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A Case of Pyoderma Gangrenosum that Changed Clinical Practice

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Introduction: Pyoderma gangrenosum (PG) is a rare inflammatory disorder with an incidence of 0.63 per 100,000 person years1 . It is a sterile inflammatory neutrophilic dermatosis2,5, associated with recurrent cutaneous ulcerations with mucopurulent or haemorrhagic exudate. The peak age of incidence is from 20 to 50 with a female preponderance2,3. Although the lower legs are common sites for PG, other sites including breast, hand, trunk and peristomal skin have been reported2 .

Case Presentation: A 36 year old waiter was referred to the dermatology outpatient clinic in 2011 with an 18 month history of non-healing ulcer of his right malleolus measuring 2cm in diameter sustained post trauma. Differential diagnoses included Buruli ulcer and Madura foot. MRI scans excluded osteomyelitis. Biopsies of several sites including the skin of the tibial malleolus and posterior aspect of the ankle revealed necrosis of the underlying dermis and deep tissue. Stains for fungi and Acid Fast Bacilli were negative. Based on clinical presentation and the histology report, a diagnosis of pyoderma gangrenosum (PG) was made.

Management: Patient was initially treated with Prednisolone and topical Trimovate cream. Within 6 months, the ulcer extended, exposing the tibialis posterior and tendo Achilles. The patient underwent debridement and VAC therapy secondary to bleeding from the edge of the site of PG. He was later commenced on Azathioprine. Six months later, patient underwent a failed skin grafting of the right ankle. The PG worsened into a circumferential deep ulceration of the leg, extending to just below the knee. He was admitted with cellulitis and commenced on Ciclosporin and Minocycline. Four years after first presentation, the PG has demonstrated erosion to major blood vessles. A referral was made to the vascular team to consider the need of a below knee amputation. Three weeks into the pending vascular review, patient sustained a significant haemorrhage whilst receiving wound care at the dermatology department and went into hypovolaemic shock. A departmental crash call was placed and he received fluid resuscitation before being transferred to the A&E department at a separate hospital site. The patient subsequently underwent an emergency below knee amputation and regained significant mobility and quality of life thereafter.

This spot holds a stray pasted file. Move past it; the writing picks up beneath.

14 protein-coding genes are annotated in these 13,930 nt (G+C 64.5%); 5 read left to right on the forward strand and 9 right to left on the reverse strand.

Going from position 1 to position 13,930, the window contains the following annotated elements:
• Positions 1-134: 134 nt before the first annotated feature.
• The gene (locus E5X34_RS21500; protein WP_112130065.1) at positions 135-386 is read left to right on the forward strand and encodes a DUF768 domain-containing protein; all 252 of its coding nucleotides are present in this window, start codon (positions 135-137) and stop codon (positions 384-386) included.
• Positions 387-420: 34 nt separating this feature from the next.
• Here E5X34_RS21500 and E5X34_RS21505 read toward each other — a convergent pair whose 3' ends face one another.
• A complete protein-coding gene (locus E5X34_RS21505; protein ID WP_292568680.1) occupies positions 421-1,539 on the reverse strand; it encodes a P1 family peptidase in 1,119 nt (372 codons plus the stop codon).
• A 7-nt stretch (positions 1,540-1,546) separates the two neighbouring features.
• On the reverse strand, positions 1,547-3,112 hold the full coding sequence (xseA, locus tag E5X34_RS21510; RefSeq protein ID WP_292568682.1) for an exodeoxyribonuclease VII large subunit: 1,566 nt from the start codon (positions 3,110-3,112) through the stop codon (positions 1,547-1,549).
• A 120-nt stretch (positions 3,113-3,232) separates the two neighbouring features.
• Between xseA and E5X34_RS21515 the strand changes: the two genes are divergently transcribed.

Discussion: This case has a significant impact on the clinical practice in the dermatology department leading to two major changes as follows:

1) the improvement of advanced life support skills amongst clinical staff

2) the initiation of earlier vascular referral in cases of pyoderma gangrenosum with vascular involvement.

Conclusion: The outlook for patients suffering from PG remains poor3 . Despite systemic and topical therapies2,5, the recurrence and mortality rates remain high3 . Therefore, management of modifiable factors including wound management and preventing systemic compromise is paramount3 . Changes incorporated in clinical practice as the result of this case will benefit future acute and long term management of all dermatology patients, not exclusive to those with PG

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